The Editor, Sir:
The recent advice from the IMF to the Jamaican Government to slash the public sector work force has fuelled a very sensitive discussion. From a practical point of view, can the government afford to cut the civil servants? There is already a shortage of teachers, nurses and police officers, so they would have to look elsewhere.
The workers who are the least 'qualified' do the bulk of the work in most of the other agencies. So laying off those workers would mean a cut in the entry-level positions which comprises mainly the clerks, drivers, messengers and other workers who deal directly with the public on a daily basis.
Would that improve efficiency in the government agencies? At the supervisory level, workers are expected to be 'more qualified;' however, if the entry-level workers are efficient and sufficiently effective, the Government would be able to get rid of some supervisors or shift some to entry-level positions. This would involve demotion, a demotivating factor that should be avoided.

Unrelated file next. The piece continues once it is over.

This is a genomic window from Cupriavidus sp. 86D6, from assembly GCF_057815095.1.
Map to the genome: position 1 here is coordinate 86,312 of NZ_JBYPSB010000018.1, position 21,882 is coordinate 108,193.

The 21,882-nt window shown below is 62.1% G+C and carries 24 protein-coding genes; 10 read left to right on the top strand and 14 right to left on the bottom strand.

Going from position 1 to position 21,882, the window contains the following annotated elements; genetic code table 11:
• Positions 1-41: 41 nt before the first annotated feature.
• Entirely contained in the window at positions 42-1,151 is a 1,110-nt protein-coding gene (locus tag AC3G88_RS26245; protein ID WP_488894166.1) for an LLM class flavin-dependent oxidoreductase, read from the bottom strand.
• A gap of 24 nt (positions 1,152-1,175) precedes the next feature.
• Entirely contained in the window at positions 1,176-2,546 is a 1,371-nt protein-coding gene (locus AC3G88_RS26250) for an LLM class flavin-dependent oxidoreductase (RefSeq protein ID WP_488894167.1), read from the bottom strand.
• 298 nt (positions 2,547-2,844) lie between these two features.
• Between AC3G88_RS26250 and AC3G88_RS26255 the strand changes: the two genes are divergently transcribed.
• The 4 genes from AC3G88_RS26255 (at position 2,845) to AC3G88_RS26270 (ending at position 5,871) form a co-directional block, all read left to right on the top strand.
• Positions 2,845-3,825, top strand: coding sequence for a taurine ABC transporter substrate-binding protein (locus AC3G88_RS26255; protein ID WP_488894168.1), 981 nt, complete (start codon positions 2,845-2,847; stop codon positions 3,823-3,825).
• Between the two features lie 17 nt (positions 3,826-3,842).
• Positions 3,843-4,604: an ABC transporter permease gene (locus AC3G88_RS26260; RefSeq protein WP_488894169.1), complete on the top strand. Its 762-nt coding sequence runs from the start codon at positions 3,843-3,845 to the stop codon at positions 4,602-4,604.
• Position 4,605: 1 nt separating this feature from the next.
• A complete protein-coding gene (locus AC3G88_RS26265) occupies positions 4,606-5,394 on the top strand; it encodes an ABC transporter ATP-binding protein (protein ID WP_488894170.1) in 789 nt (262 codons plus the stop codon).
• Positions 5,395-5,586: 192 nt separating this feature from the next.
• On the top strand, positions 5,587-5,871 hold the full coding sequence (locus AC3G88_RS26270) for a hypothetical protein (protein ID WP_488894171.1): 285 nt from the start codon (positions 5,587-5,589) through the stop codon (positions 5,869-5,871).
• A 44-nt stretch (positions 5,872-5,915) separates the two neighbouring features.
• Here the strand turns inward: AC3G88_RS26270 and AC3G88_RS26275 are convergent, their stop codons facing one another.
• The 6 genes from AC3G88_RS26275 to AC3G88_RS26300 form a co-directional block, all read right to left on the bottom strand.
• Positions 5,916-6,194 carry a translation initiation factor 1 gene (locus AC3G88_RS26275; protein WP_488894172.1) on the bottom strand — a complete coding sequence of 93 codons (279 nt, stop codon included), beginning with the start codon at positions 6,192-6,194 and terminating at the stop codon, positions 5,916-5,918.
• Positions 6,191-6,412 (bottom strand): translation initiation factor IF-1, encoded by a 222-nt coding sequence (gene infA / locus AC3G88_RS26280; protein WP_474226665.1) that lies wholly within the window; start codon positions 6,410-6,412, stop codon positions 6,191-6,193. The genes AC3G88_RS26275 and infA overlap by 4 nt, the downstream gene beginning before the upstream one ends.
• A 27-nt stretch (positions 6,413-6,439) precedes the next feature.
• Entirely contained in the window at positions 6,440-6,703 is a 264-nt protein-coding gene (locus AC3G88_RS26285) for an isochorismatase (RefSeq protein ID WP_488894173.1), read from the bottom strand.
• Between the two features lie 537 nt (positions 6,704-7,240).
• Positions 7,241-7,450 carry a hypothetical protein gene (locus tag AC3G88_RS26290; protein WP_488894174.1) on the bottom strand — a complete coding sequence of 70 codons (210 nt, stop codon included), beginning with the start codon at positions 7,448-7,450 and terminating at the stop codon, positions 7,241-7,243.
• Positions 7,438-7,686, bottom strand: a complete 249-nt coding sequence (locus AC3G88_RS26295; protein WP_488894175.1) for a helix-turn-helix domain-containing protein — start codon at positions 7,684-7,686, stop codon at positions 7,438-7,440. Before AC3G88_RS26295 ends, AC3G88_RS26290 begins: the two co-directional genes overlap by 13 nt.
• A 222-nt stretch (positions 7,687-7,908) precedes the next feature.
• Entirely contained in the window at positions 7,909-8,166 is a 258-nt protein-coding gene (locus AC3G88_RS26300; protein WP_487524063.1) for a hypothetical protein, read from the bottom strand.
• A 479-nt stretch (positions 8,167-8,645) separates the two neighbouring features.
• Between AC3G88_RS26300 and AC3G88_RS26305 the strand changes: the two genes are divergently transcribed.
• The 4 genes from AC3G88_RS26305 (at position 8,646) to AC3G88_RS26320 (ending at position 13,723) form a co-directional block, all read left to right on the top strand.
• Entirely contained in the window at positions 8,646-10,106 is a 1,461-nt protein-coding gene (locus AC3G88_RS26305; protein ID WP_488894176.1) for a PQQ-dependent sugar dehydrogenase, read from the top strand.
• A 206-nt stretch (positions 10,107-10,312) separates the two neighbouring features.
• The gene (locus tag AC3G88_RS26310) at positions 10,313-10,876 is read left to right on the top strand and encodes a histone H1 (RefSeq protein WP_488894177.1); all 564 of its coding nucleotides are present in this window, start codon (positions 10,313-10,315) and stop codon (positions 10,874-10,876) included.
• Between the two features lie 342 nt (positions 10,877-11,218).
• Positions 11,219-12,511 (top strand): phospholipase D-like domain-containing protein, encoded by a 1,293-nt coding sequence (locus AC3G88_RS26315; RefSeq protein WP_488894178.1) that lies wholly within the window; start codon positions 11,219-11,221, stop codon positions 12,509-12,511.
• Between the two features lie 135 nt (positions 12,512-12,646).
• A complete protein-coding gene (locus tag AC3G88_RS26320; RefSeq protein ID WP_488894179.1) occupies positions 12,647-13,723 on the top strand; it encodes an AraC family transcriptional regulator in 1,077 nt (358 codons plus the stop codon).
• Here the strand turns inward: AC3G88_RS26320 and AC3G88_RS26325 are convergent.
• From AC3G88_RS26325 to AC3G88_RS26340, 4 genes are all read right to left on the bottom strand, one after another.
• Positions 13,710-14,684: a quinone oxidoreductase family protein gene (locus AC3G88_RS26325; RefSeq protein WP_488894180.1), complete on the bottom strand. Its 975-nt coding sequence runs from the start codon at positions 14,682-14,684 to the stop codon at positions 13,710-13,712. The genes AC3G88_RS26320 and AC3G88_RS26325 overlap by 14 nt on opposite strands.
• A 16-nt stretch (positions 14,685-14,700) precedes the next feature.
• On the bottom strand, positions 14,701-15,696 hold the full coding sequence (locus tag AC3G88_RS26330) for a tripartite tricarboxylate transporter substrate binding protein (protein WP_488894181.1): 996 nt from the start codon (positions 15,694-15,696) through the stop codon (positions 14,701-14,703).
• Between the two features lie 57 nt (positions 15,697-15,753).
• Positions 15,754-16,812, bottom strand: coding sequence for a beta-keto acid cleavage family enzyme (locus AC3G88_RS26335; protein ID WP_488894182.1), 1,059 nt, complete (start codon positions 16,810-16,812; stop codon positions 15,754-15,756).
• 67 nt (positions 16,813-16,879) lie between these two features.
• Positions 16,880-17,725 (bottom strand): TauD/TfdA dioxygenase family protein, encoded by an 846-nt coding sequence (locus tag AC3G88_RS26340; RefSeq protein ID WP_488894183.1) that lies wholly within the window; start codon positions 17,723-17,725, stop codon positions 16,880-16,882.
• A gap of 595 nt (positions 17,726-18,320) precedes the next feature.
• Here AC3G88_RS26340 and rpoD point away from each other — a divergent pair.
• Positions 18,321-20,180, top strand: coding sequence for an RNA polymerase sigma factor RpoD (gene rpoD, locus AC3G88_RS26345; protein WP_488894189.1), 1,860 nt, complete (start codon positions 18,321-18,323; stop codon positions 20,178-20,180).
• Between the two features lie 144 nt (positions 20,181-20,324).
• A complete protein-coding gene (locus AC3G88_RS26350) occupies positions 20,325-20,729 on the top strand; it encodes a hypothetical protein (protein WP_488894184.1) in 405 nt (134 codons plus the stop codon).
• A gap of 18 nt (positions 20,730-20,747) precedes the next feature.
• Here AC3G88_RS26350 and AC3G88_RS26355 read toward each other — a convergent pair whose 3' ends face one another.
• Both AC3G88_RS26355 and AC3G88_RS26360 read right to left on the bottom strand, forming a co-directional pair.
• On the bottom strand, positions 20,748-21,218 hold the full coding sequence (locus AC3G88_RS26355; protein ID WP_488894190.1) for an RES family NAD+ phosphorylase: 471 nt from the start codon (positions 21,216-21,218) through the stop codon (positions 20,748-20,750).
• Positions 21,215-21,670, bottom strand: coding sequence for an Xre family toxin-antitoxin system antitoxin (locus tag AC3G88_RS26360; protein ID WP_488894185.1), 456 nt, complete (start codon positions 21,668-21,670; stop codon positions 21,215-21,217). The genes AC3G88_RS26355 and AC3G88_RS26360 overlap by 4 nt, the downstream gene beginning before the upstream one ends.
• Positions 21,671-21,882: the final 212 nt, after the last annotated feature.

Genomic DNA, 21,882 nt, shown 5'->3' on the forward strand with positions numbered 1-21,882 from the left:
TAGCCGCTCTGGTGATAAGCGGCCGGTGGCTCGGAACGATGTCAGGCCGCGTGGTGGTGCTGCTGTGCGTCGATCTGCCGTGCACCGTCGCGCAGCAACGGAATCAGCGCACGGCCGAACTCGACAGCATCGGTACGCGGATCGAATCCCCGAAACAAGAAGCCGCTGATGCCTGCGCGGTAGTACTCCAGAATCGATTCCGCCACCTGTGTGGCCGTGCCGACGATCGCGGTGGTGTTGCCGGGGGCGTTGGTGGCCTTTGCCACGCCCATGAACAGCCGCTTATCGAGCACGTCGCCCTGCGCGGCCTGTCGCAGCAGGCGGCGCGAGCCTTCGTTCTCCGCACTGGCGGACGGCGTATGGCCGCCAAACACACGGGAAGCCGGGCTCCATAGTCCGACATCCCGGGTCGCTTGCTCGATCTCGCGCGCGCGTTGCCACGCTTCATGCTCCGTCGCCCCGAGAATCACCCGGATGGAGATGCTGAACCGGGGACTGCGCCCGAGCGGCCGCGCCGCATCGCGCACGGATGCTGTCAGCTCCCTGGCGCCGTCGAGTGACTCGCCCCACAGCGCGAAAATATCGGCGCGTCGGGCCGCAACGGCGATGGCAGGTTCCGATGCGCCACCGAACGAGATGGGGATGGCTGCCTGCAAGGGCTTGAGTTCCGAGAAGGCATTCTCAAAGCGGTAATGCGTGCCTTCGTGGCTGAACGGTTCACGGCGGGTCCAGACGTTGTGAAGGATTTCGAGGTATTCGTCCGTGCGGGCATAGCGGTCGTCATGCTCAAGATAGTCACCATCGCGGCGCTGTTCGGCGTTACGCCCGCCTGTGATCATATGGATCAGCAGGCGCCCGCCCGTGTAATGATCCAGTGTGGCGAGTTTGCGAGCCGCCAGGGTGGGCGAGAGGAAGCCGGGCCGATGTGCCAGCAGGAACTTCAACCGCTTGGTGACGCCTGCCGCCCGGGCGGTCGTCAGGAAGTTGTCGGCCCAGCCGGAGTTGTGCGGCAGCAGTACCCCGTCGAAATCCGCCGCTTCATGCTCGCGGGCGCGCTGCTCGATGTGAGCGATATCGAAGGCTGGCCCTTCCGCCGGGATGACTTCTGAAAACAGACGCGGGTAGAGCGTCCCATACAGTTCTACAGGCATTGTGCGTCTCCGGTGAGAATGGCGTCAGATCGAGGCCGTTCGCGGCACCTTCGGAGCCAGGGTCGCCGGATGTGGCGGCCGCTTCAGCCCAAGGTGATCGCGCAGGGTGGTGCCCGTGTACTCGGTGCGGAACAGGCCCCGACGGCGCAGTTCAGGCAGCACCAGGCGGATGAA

This brings us to the managers who are expected to be the 'most qualified.' If a government agency is running efficiently and effectively that means the managers would be doing a good job, so why trouble the staff?
On the other hand, if an agency is not being effective, that means the manager is doing a poor job. I strongly believe that if someone's performance is poor in a particular area, they should be removed from that area, qualified or not.
I believe the Government could begin cutting overhead costs by removing non-performing managers.
I am, etc.,